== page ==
In your pitch, please explain why the region or conflict–or lack of such–is an important one for inclusion in this landmark issue, how this connects to travel, and why you are the person to write it, as well the story narrative or essay argument. For this issue, we will allow both personal essays which argue a point, as well as stories that follow a traditional travelogue arc and take the reader along for a journey. The editor of this section is our Editor-in-Chief, Amy Gigi Alexander, at Title your pitch: War & Peace: Nonfiction Pitch.

Outdoor Literature, nature writing and the outdoor adventure paired with travel. This section emphasizes narratives by women and people or color, but it is open to all. We are particularly interested, for this issue, in stories about traveling thru outdoor landscapes in countries or regions at war, as well personal essays finding peace during difficult political times in nature. Pieces for this section run from 2000-6000 words, and the editor is Leslie Hsu Oh, at Title your pitch: War & Peace: Outdoor Literature Pitch. 

Psychogeography, exploring place guided by psychogeographical principles. This call has been opened up to all writers. Pitches should outline how you will use psychogeographical principles to explore your chosen site, how the focus relates to the issue’s theme and your own connection to that place.

Pitches should also demonstrate an awareness of the social, political and ideological forces behind, for example, conflict, peacemaking and reconstruction. It might engage with themes such as: sites of trauma, the impact on cultural heritage and architecture, the layering of communities and generational stories, emotional and ethical responses, etc. This section aims to broaden the traditional scope of psychogeography from urban wandering to a general engagement with human spaces/civilisations and a critical reflection on how we move through them.

Essays run from 1200 to 3000 words, but tend to be on the shorter side. Works can be experimental, but must be nonfiction. The editor for this section is Kyra Giorgi, at psychogeographyeditor@panoramajournal.orgTitle your pitch: War & Peace: Psychogeography Pitch.

Streetview, a view from your street:  this section focuses on traveling your own street. For examples of past Streetview pieces, please explore our issues from 2017/18. Pieces run from 1500 words to 2000 words, and the editor to pitch is Kristin Vukovic, at Title your pitch War & Peace: Streetview Pitch.

The Chapter, a chapter of a travelogue which deals with the theme of the issue. Launching with War & Peace, this can come from a previously published book or a not yet published book. It must be a travel book, and the book chapter and text need to relate to the theme of War & Peace. For your pitch, include an excerpt and an introduction to why your book suits the War & Peace issue. Rights are different than for other works, and we maintain shared rights only for moment of publication. The editor for this section is our Editor-in-Chief, Amy Gigi Alexander, at Title your pitch: War & Peace: The Chapter.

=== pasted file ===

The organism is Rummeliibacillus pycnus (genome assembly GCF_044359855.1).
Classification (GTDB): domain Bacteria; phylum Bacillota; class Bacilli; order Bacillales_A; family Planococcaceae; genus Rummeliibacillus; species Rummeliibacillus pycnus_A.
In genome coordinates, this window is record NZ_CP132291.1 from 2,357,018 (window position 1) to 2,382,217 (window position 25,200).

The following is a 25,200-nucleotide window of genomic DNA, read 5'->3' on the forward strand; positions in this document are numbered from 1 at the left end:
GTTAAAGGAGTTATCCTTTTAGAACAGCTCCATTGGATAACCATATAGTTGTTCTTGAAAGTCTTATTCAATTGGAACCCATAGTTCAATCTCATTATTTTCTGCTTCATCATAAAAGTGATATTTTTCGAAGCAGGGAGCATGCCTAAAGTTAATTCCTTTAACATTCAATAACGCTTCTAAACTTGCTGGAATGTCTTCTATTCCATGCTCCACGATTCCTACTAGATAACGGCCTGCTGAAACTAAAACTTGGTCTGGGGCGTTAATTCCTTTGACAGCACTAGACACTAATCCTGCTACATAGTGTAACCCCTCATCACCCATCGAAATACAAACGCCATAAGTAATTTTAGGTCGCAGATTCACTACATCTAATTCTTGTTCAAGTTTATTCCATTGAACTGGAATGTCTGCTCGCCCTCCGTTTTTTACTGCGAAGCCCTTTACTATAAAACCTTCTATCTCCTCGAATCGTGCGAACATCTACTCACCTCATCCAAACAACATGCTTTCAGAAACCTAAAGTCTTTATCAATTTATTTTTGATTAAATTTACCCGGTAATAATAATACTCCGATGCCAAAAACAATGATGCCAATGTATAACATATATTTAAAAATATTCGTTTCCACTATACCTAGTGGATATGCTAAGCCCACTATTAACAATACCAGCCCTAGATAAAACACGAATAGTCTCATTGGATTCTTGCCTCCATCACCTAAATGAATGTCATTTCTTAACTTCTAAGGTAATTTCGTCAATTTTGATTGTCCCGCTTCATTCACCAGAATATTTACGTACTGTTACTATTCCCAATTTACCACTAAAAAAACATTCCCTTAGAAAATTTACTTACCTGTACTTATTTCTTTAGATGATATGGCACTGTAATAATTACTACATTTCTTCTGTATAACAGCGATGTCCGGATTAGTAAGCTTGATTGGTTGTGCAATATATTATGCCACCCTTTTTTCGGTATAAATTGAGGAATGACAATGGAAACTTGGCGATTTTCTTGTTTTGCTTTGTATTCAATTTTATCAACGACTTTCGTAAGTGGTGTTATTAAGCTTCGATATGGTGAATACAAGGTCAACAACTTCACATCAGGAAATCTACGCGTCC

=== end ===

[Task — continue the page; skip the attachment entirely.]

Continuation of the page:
Triptych, one place three ways: we’ve chosen the Philippine city of Davao to be written by three different writers. We are especially open to Filipino writers for this section. For examples of Triptych pieces we’ve run in the past, please explore our issues from 2017/18. Triptych pieces are usually 1200-1800 words after edits, and the editor to pitch is Senior Editor Sarge La Cuesta, at Title your pitch: war & Peace: Davao Pitch.

VONA Travels, a section exclusively for participants of Voices of Our Nations travel writing workshops. This section features nonfiction travel memoir and journals from a selected group of graduates of this VONA program, as a way of highlighting their work. Pitches can be for any issue or a general query. For more information, please contact Senior Editor, Faith Adiele, who curates and edits this collection, at fadiele@panoramajournalorg. Title your pitch or query: VONA Travels, Open Call.


Other sections open to pitches:

Graphic Narratives, a selection of graphically rendered travelogues, a blend of text and imagery. This section is open to experimental works and a wide view of what ‘travel’ is, and we will publish both new works and those previously published, and the section editor is Lucy Dureen, at Title your pitch: War & Peace: Graphic Narrative.

Sketchbook: pages from a travel sketchbook. We’ve featured sketches next to works for our first four issues, and we’ve decided to open this up to featuring an artist or artist each issue. We like the beautiful, but we also like the offbeat and edgy. Sketches must somehow relate to the theme of War & Peace, and some minimal text may be requested. The advisory board chooses the artist each issue, but please email your idea and a selection of your work to our Editor-in-Chief, Amy Gigi Alexander, at Title your pitch: War & Peace: Sketchbook.

Other sections open for submissions:

Flash, a series of flash nonfiction travel memoir. We’ve had many requests to include flash nonfiction in our journal, and we launch this new series with the War & Peace issue. The section editor extends a special invitation to women who are not yet published, but the section is open to all. Pieces must be between 150 and 300 words, after edits, and no longer than 350 words before edits. We invite short works with a story and strong sense of detail and place, and the section is edited by Marie Baleo, at Title your submission: War & Peace: Flash.